I see I'm not the only one who has been asking this question ALL WEEK LONG.
What Was Silda Spitzer Thinking? (Sally Quinn for the Washington Post)
Once, just once, wouldn’t you love to see the politician up there at the lectern sweating bullets, apologizing for letting down his wife and family …. alone?
Once, just once, wouldn’t you love to see the wife issuing her own statement saying that what he had done was unacceptable and that she was leaving him?
Wouldn’t that be morally correct?
But instead, again and again, we see the pathetic, ravaged faces of these women victims, standing supportively beside their husbands as they allow themselves to be excruciatingly humiliated in front of the whole world.
We really haven’t come a long way baby, have we? Certainly not in the case of women married to elected officials.
For the past few days since the Spitzer scandal broke, all anyone has been talking about is why? Why would a guy with a fabulous education, brilliant career, powerful position, beautiful and brainy wife and a lovely family, risk losing everything for a couple of evenings with a hooker.
I’m asking why, too. Why would a beautiful and brainy wife with three wonderful children allow herself to be put in this hideous situation for even 49 seconds -- the time it took to apologize. Much less do it all over again two days later when her husband resigned as New York’s governor.
I know why he did what he did. Because he could. Arrogance and power are a lethal combination, and men who combine both often begin to believe in their own invincibility.
The more baffling question to me is why she did it. All I could think of, watching Silda Spitzer’s defeated expression, was of Taliban women covered from head to toe in burqa, standing a few paces behind their men, appendages to their all powerful husbands. Or Indian women committing sati, throwing themselves on their husband’s funeral pyre.
American women are so quick to criticize the religious tradition of others, where women take a subservient position – but are we so different? That’s not what the Spitzer scandal suggests.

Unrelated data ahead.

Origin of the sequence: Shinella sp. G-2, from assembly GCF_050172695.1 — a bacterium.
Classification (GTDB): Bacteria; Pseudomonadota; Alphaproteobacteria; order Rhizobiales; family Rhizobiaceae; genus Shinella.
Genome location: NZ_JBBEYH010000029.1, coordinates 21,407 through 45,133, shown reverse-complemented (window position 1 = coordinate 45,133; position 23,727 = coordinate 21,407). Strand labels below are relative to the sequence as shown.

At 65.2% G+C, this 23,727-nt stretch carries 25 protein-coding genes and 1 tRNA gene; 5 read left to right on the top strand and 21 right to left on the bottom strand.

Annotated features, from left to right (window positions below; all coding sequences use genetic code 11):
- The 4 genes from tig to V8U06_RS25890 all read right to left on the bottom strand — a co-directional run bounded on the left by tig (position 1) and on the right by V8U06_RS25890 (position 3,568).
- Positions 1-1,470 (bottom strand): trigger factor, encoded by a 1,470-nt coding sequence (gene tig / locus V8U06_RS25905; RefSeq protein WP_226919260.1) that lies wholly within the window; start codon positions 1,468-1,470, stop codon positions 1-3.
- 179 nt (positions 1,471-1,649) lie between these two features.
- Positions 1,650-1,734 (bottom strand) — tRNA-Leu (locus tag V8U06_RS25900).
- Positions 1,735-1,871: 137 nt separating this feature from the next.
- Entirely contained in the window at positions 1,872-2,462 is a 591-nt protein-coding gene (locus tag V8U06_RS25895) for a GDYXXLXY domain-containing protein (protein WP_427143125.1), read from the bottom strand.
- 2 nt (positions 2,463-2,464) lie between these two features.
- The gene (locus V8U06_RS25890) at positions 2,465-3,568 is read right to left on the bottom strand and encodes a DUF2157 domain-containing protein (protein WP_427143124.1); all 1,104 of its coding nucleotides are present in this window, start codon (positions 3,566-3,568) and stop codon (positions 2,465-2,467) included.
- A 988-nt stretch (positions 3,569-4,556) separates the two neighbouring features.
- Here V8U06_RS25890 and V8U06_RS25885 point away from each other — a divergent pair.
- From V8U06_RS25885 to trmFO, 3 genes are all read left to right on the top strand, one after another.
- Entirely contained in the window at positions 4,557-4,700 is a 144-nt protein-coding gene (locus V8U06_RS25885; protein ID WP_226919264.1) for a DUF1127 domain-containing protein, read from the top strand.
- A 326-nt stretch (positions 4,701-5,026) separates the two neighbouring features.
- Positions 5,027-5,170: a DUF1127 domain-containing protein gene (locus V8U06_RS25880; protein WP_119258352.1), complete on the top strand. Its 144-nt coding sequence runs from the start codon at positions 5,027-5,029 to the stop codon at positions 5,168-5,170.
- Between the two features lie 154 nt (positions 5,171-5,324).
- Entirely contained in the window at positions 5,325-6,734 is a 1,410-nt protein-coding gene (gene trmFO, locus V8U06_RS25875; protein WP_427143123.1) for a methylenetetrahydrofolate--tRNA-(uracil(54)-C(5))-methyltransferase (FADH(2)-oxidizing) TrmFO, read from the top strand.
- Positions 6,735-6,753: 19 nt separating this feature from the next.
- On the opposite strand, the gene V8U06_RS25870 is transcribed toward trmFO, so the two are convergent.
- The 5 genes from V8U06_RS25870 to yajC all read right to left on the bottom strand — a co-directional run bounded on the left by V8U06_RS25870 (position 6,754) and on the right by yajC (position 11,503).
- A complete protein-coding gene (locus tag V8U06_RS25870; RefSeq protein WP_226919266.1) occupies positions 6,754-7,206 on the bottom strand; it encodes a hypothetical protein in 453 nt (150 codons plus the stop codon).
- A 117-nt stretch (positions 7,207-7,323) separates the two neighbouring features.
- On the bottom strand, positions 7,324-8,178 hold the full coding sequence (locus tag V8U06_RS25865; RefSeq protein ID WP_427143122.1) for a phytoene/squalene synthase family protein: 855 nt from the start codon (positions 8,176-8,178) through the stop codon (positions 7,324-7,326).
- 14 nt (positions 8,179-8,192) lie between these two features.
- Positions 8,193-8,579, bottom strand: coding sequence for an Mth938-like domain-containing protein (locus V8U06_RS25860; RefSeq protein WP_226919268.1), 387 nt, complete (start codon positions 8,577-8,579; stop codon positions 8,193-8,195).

One can only assume that the women who do this are just as enamored of the power and the position as their men. Of course their power is derivative, which makes it all the more difficult to lose. (It was reported that Silda Spitzer did not want her husband to resign.) Would Hillary Clinton have run for the Senate or even President had she not stood by her man after the Monica Lewinsky episode and insisted he not resign? We’ll never know.
I have been writing about this for decades. I could run a story I wrote in the seventies today and it would read exactly the same way. Remember Mrs. Gary Hart, Mrs. Bob Livingston, Mrs. Larry Craig, Mrs. David Vitter? Certainly Hillary Clinton comes to mind as a competent and successful woman in her own right, standing next to her husband over and over again as he lied to her and to the country about his dalliances. It is such a demeaning role for women to play and one that should have stopped a long time ago.
Think of the message this image sends -- not to just adults, but to young children, both boys and girls. For young girls, it says this is an acceptable role for women -- to be lied to, cheated on, disrespected and humiliated in public/ You take it and must still be supportive. because that is what is expected of women.
For boys, it says it’s okay to lie and cheat and dishonor your family, and you might grow up to be a senator or a governor or a president. You can get away with it.
I know that many women are supportive of those who stand by their man, for no other stated reason than to keep the family together. Imagine, though, the scars that the children will suffer from getting conflicting messages. Surely they are taught to be honest and to honor their family, but suddenly it is also to do as I say and not what I do.
Shouldn’t we expect that anyone who betrays his family and the public trust to pay the consequences for his actions?
That is why these wives must stop standing supportively next to their husbands as they confess and explain and apologize. They are just as enabling of them in their shame as they were in their glory.